“[It’s] our ‘Layla’ song,” Rose would say, a nod to the Derek and the Dominos hit that saw Eric Clapton lay bare his desire to be with his best friend George Harrison’s wife, Pattie Boyd. It wasn’t simply that, like “November Rain,” “Layla” was a song of unrequited love: Both of them were lengthy ballads that contained a dramatic coda that was a sonic left turn. Rose often cited “Layla” as one of the best songs ever, alongside Metallica’s “Fade to Black” and the 10cc’s “I’m Not in Love,” two other self-consciously sprawling tunes. (“As weird a cross as it may seem,” Rose admitted, “those three songs are my favorite songs of all time. … ‘Layla’ I didn’t get into til I was a bit older.”)
When Guns N’ Roses convened to work on the Use Your Illusion records in the early 1990s, they were at the stage of the clichéd Behind the Music narrative arc where a group is incredibly popular but torn apart by internal strife. Right on cue, the band members were fighting, and they were also dealing with the fallout of nasty public confrontations, like the riot that took place during a 1991 St. Louis show in which Rose freaked out about a concertgoer with a camera, jumped into the crowd to get him, failed and then angrily stormed off stage, causing fans to go berserk. A year before that, Adler had been booted from the lineup, replaced by drummer Matt Sorum. (“I’d been kicked out of the band for partying,” Adler later said, “and the biggest irony is, I was partying with the guys in the band.”)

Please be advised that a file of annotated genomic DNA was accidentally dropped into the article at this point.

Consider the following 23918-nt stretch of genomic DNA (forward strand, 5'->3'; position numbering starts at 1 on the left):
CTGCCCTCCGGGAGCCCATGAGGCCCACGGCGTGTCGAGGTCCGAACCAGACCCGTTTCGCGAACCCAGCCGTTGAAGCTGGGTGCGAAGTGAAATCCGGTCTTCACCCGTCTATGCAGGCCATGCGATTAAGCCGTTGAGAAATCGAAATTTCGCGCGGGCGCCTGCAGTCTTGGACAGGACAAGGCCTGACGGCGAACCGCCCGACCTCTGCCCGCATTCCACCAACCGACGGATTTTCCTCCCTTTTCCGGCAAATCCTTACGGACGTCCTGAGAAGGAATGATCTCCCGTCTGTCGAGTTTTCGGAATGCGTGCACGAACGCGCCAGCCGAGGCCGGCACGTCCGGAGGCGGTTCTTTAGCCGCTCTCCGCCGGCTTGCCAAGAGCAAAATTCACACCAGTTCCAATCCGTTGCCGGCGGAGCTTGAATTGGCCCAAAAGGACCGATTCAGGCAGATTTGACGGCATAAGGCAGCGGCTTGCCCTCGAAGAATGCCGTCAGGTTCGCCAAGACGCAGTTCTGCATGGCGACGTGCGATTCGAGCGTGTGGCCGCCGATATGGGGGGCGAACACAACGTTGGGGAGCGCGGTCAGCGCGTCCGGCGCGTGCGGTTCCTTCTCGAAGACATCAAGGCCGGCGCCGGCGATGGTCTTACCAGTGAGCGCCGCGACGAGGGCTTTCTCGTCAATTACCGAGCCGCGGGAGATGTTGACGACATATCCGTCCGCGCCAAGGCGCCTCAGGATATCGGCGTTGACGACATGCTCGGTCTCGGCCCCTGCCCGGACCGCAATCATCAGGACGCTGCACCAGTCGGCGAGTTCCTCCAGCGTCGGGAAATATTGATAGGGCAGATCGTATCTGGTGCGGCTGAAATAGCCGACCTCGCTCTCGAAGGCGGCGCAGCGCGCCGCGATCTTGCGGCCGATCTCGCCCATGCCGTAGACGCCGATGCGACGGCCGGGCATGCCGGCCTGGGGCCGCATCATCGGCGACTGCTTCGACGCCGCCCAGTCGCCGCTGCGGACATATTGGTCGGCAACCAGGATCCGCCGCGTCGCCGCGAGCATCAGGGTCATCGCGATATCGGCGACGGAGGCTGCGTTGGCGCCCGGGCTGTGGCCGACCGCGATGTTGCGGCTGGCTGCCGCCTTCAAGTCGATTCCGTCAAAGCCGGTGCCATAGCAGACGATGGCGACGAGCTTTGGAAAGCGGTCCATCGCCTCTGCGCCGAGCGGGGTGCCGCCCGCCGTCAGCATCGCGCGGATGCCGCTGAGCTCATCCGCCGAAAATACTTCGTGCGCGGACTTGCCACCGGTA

The Illusion sessions only exacerbated the tensions: Rose wanted these new albums to be far more ambitious and adventurous than Appetite, driving his cohorts crazy in the process. “Thirty-five of the most self-indulgent Guns N’ Roses songs,” Slash later recalled about making the Illusions twins. “For most bands, it would take four to six years to come up with this much stuff.”
And while many of the songs were co-written by a few band members, “November Rain” was Rose’s baby. Perhaps not surprisingly considering his obsession with getting the song just right, he kept making it more and more intricate. “Now we had this piano, and an orchestra, backup singers and all this kind of crap we didn’t necessarily want, as a band,” Slash is quoted as saying in Watch You Bleed: The Saga of Guns N’ Roses. “But it was something Axl still wanted, and that’s what he got.” (“I felt like, I didn’t really sign up for this — all these ballads,” Sorum complained in the same book. “I was hoping to join a badass rock ‘n’ roll band. I was like, ‘What’s with the piano?’”)
At nearly nine minutes, “November Rain” was a colossus, aiming for the overblown grandeur of 1970s anthems like “Stairway to Heaven” or “Dream On.” But, of course, Elton John remained the sonic north star. “We listened to Elton John for inspiration for the drum fills and overall tone,” Sorum told Rolling Stone. “I vividly remember sitting with Axl listening to ‘Don’t Let the Sun Go Down on Me’ and Axl pointing out the style of the tom fills.”
For the lyrics, Rose poured his heart out about a failing love affair, hoping that maybe things weren’t too far gone between him and his girl:
When I look into your eyes
I can see a love restrained